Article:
It is Wallinger’s reflection on the horizon of everyday realities and the possibilities of its transcendence that may have become our main motivation for inviting the artist to hold an exhibition in the National Gallery in Prague, and it also determined the concept and the venue of this exhibition. The exhibition has been prepared for the unique environment of the Convent of St. Agnes.
Mark Wallinger visited the Convent of St. Agnes of Bohemia, one of the most significant places in Prague’s cultural and spiritual history, last autumn, and he became well acquainted with the fortunes of this venue. The convent’s complex of churches and chapels, the major part of which was made available to him for the presentation of his art, left a strong impression upon him. He has not perceived it as a gallery area of neutral meaning, but as a place which expresses a long spiritual tradition and the mystery encompassed in this tradition, a place which is an image in itself before anything is even put on display there. The rationale behind Wallinger’s exhibition is for his work to enter a dialogue with the legacy of this former oblate institution, which is to be revived in people’s minds by the exhibition. And he made a point of being sensitive enough to make this dialogue resound to a proper degree.
He has chosen a single video installation for the exhibition, namely the above-mentioned Threshold to the Kingdom, which is placed in the main axis of the Church of the Holy Saviour, from where it will clearly correspond to the access area, as well as the rest of the premises, which he has deliberately left empty.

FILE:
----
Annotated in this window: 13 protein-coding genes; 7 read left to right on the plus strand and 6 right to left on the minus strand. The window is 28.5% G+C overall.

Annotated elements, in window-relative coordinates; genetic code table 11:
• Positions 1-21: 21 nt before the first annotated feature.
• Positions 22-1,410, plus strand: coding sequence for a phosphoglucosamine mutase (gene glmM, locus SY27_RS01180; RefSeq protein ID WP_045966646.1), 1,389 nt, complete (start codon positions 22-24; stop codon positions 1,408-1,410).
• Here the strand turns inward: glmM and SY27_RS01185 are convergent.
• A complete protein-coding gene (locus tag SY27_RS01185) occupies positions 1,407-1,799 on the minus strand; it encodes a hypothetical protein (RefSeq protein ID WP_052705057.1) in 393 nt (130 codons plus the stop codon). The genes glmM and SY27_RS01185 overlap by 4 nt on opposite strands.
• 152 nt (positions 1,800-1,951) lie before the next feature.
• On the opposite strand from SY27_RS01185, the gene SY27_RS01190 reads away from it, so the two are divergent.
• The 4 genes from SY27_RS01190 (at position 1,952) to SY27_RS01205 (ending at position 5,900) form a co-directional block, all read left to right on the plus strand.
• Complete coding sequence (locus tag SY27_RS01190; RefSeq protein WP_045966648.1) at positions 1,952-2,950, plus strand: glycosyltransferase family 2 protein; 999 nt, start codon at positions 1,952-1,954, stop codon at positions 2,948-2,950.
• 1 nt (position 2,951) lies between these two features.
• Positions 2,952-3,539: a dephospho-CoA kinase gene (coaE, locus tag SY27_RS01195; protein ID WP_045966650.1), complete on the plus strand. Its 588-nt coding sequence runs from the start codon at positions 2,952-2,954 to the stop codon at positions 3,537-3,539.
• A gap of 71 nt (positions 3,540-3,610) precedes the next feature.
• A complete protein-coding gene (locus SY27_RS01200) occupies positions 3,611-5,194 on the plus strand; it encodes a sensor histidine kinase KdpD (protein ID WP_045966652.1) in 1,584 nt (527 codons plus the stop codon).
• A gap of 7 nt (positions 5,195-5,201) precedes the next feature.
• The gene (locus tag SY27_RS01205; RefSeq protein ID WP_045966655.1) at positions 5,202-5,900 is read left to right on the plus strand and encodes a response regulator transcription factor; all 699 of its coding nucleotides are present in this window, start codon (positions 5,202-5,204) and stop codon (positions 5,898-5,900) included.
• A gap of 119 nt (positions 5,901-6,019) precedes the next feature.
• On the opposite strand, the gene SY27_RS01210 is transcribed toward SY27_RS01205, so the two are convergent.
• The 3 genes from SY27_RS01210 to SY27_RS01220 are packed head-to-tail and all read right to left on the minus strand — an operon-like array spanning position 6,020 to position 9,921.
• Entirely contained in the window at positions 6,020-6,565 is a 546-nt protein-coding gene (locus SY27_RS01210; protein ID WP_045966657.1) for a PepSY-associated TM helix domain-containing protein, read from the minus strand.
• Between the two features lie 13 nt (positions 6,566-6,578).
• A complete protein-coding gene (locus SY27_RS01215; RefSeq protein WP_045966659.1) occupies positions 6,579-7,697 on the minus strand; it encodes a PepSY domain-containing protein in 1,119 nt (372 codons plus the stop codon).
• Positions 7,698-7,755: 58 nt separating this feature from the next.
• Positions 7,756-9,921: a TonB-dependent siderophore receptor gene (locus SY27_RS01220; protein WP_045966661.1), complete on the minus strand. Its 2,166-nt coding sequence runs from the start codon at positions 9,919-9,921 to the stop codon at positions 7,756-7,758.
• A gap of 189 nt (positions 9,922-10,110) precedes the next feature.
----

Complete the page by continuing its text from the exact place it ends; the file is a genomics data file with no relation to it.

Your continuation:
The video installation depicts the transit terminal of a London airport with passengers who have just arrived and gone through passport control. The entire video projection is accompanied by Allegri’s Miserere, church music composed to the lyrics of Psalm 51. The spiritual music, in combination with the metaphoric dimension of the content of individual scenes, with their fine editing and slow-motion rhythm of projection, in which the movement of the passengers going through the transit gate loses the air of immediate reality, opens and develops a mental space for reflecting on the multiple forms of the relationships between the sacral and profane orders of existence and personality as an open task of their mediation. One of the questions we can raise in relation to this work is what kingdom the artist is referring to: is it the United Kingdom of Great Britain and Northern Ireland or the Heavenly Kingdom, which Allegri’s Miserere is also referring to? Or is it both and the relationship between both of the entities?
Mark Wallinger is one of the most respected personalities on the contemporary British art scene and his work has met with a considerable international response. We appreciate the fact that nine years after his solo exhibition in the Jiří Švestka Gallery (1997) and his participation in the group exhibition held at the British Council (1997) we have another opportunity to meet with Wallinger’s art in Prague, this time on the premises of the National Gallery.